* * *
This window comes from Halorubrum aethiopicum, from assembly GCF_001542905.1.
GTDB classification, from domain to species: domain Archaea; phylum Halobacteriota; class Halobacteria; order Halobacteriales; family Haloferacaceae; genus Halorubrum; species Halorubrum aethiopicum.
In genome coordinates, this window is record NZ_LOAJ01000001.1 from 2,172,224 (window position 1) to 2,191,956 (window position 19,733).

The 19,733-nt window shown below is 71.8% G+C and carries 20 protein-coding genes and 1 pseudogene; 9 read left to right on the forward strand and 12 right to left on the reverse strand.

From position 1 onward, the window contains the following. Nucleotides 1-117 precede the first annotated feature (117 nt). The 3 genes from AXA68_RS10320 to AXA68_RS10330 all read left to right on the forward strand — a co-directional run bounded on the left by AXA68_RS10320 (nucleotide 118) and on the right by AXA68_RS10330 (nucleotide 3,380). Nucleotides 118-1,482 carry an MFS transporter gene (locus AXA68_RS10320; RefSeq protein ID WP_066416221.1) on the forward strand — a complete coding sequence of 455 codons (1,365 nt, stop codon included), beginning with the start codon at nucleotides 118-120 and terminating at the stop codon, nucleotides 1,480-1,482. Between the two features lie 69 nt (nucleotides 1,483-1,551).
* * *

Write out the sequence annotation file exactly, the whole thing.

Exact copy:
This window comes from Halorubrum aethiopicum, from assembly GCF_001542905.1.
GTDB classification, from domain to species: domain Archaea; phylum Halobacteriota; class Halobacteria; order Halobacteriales; family Haloferacaceae; genus Halorubrum; species Halorubrum aethiopicum.
In genome coordinates, this window is record NZ_LOAJ01000001.1 from 2,172,224 (window position 1) to 2,191,956 (window position 19,733).

The 19,733-nt window shown below is 71.8% G+C and carries 20 protein-coding genes and 1 pseudogene; 9 read left to right on the forward strand and 12 right to left on the reverse strand.

From position 1 onward, the window contains the following. Nucleotides 1-117 precede the first annotated feature (117 nt). The 3 genes from AXA68_RS10320 to AXA68_RS10330 all read left to right on the forward strand — a co-directional run bounded on the left by AXA68_RS10320 (nucleotide 118) and on the right by AXA68_RS10330 (nucleotide 3,380). Nucleotides 118-1,482 carry an MFS transporter gene (locus AXA68_RS10320; RefSeq protein ID WP_066416221.1) on the forward strand — a complete coding sequence of 455 codons (1,365 nt, stop codon included), beginning with the start codon at nucleotides 118-120 and terminating at the stop codon, nucleotides 1,480-1,482. Between the two features lie 69 nt (nucleotides 1,483-1,551).